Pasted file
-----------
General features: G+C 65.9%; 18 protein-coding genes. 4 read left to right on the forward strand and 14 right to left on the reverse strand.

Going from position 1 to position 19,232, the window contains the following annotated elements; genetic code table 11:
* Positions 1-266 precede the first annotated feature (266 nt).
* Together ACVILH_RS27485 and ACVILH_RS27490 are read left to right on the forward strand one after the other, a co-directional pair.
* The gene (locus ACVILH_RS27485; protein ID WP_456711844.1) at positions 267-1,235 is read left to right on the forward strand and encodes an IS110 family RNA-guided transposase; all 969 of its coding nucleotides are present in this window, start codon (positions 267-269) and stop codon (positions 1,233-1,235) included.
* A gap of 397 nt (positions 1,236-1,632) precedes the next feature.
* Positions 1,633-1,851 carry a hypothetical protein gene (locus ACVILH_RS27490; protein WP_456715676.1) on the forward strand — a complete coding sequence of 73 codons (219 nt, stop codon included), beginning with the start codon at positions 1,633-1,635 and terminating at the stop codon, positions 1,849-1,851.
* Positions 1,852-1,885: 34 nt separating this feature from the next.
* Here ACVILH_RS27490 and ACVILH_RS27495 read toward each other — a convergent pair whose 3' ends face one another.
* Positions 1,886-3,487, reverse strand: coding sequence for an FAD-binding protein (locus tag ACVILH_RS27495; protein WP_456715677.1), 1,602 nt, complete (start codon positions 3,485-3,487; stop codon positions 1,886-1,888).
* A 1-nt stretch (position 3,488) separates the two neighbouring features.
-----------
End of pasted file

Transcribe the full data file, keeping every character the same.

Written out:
General features: G+C 65.9%; 18 protein-coding genes. 4 read left to right on the forward strand and 14 right to left on the reverse strand.

Going from position 1 to position 19,232, the window contains the following annotated elements; genetic code table 11:
* Positions 1-266 precede the first annotated feature (266 nt).
* Together ACVILH_RS27485 and ACVILH_RS27490 are read left to right on the forward strand one after the other, a co-directional pair.
* The gene (locus ACVILH_RS27485; protein ID WP_456711844.1) at positions 267-1,235 is read left to right on the forward strand and encodes an IS110 family RNA-guided transposase; all 969 of its coding nucleotides are present in this window, start codon (positions 267-269) and stop codon (positions 1,233-1,235) included.
* A gap of 397 nt (positions 1,236-1,632) precedes the next feature.
* Positions 1,633-1,851 carry a hypothetical protein gene (locus ACVILH_RS27490; protein WP_456715676.1) on the forward strand — a complete coding sequence of 73 codons (219 nt, stop codon included), beginning with the start codon at positions 1,633-1,635 and terminating at the stop codon, positions 1,849-1,851.
* Positions 1,852-1,885: 34 nt separating this feature from the next.
* Here ACVILH_RS27490 and ACVILH_RS27495 read toward each other — a convergent pair whose 3' ends face one another.
* Positions 1,886-3,487, reverse strand: coding sequence for an FAD-binding protein (locus tag ACVILH_RS27495; protein WP_456715677.1), 1,602 nt, complete (start codon positions 3,485-3,487; stop codon positions 1,886-1,888).
* A 1-nt stretch (position 3,488) separates the two neighbouring features.